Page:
Do you hate the look of your popcorn ceilings? Are you tired of seeing all the cobwebs that accumulate in them? Do you cringe when you think of how many years worth of dust and other funk is stuck in them? Removing the popcorn is definitely something you can do! Be forewarned, though, this project is a huge mess and will probably take more than one day to do. It's pretty easy to scrape off the popcorn and do any patching in one day, but usually the sanding, priming, and putting up the new texture have to happen on the second or third days because of drying times.
Please read the warning about asbestos at the bottom of the page. This guide is only meant for asbestos-free popcorn ceiling removal! Please also note that this guide does not address popcorn ceilings that have been painted over.
Things You Will Need
You will need:
Safely glasses and dust mask
Garden hose with a fine mist spray nozzle or spray bottle filled with water
Plastic drop cloths; the thin (inexpensive) disposable ones are good for a quick cleanup
Tape to affix the drop cloths to the wall; painter's tape if you don't want to damage the paint on the wall
Wide drywall taping knife (10 inches wide works well) or similar scraping device
Drywall pole sander with sandpaper
Drywall joint compound and putty knife for patching nicks and imperfections
Ceiling primer and paint brushes, rollers, pans, etc.
Nice to have:
Shop vac; to minimize dust and clean up quickly
Prepare the room. Remove the furniture and lay down the plastic drop cloths. Tape the drop cloths to the wall a couple of inches off the ground to protect the edges of the floor. If there is a window, remove the curtains and tape a drop cloth over the window. Shut off the power to the room and remove any light fixtures. Cover the light fixture hole in the ceiling with some tape. If there are closet doors, it may be more convenient to remove them as well.
Using the garden sprayer or spray bottle, wet a small area of the ceiling. You want to wet it enough so that the popcorn will scrape off easily, but don't get it so wet that a watermark will be left on the drywall underneath. You may want to get a feel for how much water to use in an inconspicuous area such as a closet.
Using the drywall taping knife or other scraping tool, scrape the popcorn off the wet area and let it fall to the floor. Be careful to not nick the drywall as you are scraping. If you do, no big deal; you will just have more patching to do later. It is a good idea to wear safely glasses and a dust mask when scraping (not like my husband in the picture!)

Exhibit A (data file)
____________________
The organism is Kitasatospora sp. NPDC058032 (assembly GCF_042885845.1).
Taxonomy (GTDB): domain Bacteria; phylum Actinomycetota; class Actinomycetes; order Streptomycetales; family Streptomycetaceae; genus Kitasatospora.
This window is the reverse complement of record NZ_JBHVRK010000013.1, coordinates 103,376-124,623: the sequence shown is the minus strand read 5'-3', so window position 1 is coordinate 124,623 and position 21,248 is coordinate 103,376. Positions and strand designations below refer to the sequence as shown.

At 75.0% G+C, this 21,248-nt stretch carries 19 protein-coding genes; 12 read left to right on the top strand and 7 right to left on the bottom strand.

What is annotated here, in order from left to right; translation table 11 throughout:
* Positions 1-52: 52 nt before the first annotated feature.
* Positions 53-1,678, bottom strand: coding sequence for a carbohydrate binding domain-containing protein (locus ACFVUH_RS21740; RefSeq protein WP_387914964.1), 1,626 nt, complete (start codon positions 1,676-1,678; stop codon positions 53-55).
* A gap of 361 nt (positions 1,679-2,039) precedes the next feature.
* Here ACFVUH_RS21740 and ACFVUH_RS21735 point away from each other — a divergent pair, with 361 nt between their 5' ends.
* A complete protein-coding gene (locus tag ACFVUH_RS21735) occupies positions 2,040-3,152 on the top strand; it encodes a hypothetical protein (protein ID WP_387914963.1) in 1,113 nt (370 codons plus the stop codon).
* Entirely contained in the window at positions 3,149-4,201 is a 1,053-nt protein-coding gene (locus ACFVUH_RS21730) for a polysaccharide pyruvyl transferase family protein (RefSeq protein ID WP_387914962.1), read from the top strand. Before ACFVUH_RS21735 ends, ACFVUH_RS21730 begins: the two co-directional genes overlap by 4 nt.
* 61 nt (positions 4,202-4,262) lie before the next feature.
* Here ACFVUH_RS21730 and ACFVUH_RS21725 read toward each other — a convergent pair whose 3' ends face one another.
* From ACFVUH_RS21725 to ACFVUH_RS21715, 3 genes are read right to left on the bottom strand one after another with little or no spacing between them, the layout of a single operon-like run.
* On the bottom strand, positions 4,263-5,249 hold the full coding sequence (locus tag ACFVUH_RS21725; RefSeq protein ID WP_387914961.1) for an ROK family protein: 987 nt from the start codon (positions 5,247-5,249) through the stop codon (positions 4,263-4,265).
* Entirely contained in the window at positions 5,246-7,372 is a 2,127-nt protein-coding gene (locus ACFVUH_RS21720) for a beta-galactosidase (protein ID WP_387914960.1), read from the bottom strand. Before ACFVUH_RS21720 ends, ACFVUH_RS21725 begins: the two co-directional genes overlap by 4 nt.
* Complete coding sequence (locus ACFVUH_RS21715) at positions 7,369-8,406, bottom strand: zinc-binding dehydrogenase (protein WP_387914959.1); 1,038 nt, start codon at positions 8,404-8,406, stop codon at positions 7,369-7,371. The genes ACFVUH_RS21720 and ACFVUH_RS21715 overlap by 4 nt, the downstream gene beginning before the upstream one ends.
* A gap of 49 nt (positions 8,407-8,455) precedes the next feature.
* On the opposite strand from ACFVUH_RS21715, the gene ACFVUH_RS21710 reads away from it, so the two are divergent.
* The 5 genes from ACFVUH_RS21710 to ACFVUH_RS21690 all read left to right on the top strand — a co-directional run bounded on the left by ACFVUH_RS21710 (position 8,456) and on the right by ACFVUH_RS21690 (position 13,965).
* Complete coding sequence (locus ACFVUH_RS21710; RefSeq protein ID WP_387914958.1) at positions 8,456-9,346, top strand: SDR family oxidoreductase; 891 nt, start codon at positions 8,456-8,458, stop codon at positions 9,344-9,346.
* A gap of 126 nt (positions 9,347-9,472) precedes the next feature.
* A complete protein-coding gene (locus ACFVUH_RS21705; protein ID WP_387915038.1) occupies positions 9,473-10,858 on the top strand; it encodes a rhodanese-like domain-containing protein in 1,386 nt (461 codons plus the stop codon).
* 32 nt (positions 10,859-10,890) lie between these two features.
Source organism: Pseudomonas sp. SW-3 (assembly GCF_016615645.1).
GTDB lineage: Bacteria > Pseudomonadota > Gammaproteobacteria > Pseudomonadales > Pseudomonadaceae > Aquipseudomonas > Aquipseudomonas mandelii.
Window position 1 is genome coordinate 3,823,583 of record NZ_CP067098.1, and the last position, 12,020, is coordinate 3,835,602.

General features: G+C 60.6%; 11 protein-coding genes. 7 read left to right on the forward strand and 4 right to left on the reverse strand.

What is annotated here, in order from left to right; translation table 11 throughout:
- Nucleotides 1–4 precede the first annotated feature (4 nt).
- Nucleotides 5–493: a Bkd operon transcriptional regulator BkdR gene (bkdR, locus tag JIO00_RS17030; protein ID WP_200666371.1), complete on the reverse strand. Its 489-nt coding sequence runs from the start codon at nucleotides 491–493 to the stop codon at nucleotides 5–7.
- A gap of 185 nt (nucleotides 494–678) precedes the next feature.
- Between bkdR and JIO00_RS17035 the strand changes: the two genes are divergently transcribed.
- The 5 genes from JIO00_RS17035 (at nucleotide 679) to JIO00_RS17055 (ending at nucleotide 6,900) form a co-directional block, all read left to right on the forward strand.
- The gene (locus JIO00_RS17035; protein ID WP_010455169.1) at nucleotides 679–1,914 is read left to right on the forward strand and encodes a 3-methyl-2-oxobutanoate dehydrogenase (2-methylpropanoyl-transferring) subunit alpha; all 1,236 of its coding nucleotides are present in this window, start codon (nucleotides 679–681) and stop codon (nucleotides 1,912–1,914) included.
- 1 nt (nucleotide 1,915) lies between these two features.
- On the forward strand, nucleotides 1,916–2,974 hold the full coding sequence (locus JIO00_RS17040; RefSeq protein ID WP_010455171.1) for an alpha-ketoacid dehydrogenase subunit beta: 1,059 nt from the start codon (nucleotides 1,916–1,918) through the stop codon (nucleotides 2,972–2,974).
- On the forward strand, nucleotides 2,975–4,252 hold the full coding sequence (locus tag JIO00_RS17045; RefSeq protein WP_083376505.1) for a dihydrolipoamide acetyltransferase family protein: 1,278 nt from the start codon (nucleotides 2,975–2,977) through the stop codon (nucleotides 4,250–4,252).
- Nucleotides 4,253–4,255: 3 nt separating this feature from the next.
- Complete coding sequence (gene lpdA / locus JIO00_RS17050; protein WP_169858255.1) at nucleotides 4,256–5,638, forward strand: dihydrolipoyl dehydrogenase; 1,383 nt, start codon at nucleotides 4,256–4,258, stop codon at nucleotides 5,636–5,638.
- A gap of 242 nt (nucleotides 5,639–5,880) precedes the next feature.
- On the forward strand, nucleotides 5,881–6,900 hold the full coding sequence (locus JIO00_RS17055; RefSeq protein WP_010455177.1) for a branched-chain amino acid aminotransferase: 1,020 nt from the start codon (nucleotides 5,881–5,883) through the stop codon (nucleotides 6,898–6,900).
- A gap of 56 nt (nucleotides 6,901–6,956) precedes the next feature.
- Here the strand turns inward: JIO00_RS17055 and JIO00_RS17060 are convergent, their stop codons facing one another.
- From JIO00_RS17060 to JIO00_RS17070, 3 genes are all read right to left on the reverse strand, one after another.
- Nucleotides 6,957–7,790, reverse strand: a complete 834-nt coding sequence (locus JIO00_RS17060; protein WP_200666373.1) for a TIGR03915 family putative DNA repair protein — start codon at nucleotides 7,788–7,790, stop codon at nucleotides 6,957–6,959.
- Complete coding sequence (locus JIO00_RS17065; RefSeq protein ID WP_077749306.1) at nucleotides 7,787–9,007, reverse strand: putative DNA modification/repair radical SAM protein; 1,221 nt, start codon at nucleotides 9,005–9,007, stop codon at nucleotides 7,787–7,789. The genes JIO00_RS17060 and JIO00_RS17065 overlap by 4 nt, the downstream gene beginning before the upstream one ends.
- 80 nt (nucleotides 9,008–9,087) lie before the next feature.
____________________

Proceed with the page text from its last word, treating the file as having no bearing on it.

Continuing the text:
Continue wetting the popcorn and scraping until you have it all removed. Bundle up the drop cloths and put down new ones to protect your floor during patching, sanding, and priming.
Survey the ceiling for any nicks, screw heads, seams that need mending, or other imperfections. Patch the imperfections with a thin layer of joint compound. Let them dry and patch again with another thin layer of joint compound. Taking care with this step really pays off in the end! You wouldn't want to have to look at an imperfection you could have fixed after your ceiling is all done.
Put on your safety
glasses and dust mask and sand your ceiling with the
pole sander. Hooking the pole sander up to your shop vac really helps
minimize the dust. Taking care with this step also pays off big in
the end! You want a completely smooth ceiling after you are finished
with this step.
Get out your ceiling primer and prime the ceiling. Let the primer dry
thoroughly before applying the finishing touches.
You are now ready to
finish the ceiling the way you want to. You may want to put up a
different texture (orange peel or knock-down) or try your hand at a more decorative finish. You may have done such a good job patching and sanding that you have a gorgeously smooth ceiling that you can just go ahead and paint.
Tips & Warnings
Warning: Be sure that your popcorn ceiling is not the variety that is made with asbestos. Asbestos was banned for use in popcorn ceilings in 1978, but homebuilders were allowed to use up their supplies so many homes in the 1980s still have asbestos-containing popcorn ceilings. To test yours, look up a testing service in your community or on line and submit a couple of samples. Prices seem to range from $30 to $70 for testing - definitely worth it! If your ceiling contains asbestos, you should not attempt to remove it without professional help and equipment.